By Keith Larson, Smart Industry editor in chief
As a provider of essential networking and edge-computing infrastructure technologies,
Advantech has ridden industry’s burgeoning interest in connectivity over the past decade to become a $1.6 billion global provider of the hardware that makes the Industrial IoT (IIoT) tick.
But to fuel continued growth, the company realizes it must provide more than just hardware and a generic IIoT “platform-as-a-service” enabler to its customers. Rather, Advantech sees tailored, pre-configured solutions consisting of both hardware and software designed to address specific industry challenges as its path forward. The company is partnering with other companies with domain-specific expertise to bring to market these “solution-ready packages,” or SRPs.
As proof of its commitment, the company unveiled the first 30 SRP applications of a larger planned portfolio at the Advantech IoT Co-creation Summit, November 1-2, 2018, in Suzhou, China. The event was the company’s first ecosystem-wide conference featuring technology exhibits, a robust conference program and more than 7,000 registrants. Among the array of SRPs unveiled were those for CNC machine management, wind turbine monitoring, distributed solar power, pump and motor monitoring, and intelligent water management solutions.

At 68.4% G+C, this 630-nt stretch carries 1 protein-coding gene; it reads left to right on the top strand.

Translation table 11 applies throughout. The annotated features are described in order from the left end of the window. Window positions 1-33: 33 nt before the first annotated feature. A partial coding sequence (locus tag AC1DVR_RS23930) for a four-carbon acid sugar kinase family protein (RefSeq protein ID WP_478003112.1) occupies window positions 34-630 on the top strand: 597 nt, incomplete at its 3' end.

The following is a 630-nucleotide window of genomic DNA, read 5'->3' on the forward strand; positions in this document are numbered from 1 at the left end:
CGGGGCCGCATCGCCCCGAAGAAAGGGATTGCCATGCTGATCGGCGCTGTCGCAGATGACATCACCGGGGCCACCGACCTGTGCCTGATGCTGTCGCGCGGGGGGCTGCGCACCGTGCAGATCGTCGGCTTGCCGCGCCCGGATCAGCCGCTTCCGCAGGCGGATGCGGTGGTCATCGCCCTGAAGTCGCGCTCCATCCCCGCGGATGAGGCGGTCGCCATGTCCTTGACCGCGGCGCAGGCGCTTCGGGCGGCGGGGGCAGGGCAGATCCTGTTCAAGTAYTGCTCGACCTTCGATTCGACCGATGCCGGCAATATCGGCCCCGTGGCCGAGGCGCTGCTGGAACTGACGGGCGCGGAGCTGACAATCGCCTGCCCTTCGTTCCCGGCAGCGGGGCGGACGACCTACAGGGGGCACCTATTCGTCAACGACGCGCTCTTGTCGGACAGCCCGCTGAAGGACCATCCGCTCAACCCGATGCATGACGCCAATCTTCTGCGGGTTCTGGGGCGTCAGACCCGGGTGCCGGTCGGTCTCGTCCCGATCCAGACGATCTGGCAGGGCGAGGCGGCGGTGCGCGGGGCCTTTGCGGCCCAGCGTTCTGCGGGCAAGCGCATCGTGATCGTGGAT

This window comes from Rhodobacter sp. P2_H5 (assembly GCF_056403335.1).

Advantech Chairman K.C. Liu sees this new era of SRPs as a transition from the company’s early reliance on automation and embedded technologies to a future increasingly focused on integrated, ecosystem-created applications and cloud solutions.
Indeed, the company’s longer term plan is to co-create solutions through alliances with domain-focused system integrators who understand specific industry needs and requirements. These new solutions may even take the shape of new joint ventures, supported and minority owned by Advantech. “A mix of internal and external resources will be key to success,” Liu said in his keynote address. “If we go together, we can go far.”
A key hindrance to broader adoption of IIoT solutions is fragmentation of the supplier and integrator community as well lack of technology standards, added Ween Niu, general manager, North America, Advantech. Consider a manufacturing company that wants to implement a unified IIoT solution across a dozen factories. Each region will often be served by a different system integrator, and available standards and preferred technologies may vary as well. “A diversity of integrators and plant locations means a multiplicity of business negotiations,” Niu said. “Our approach is to reduce the number of touchpoints needed to implement a solution.”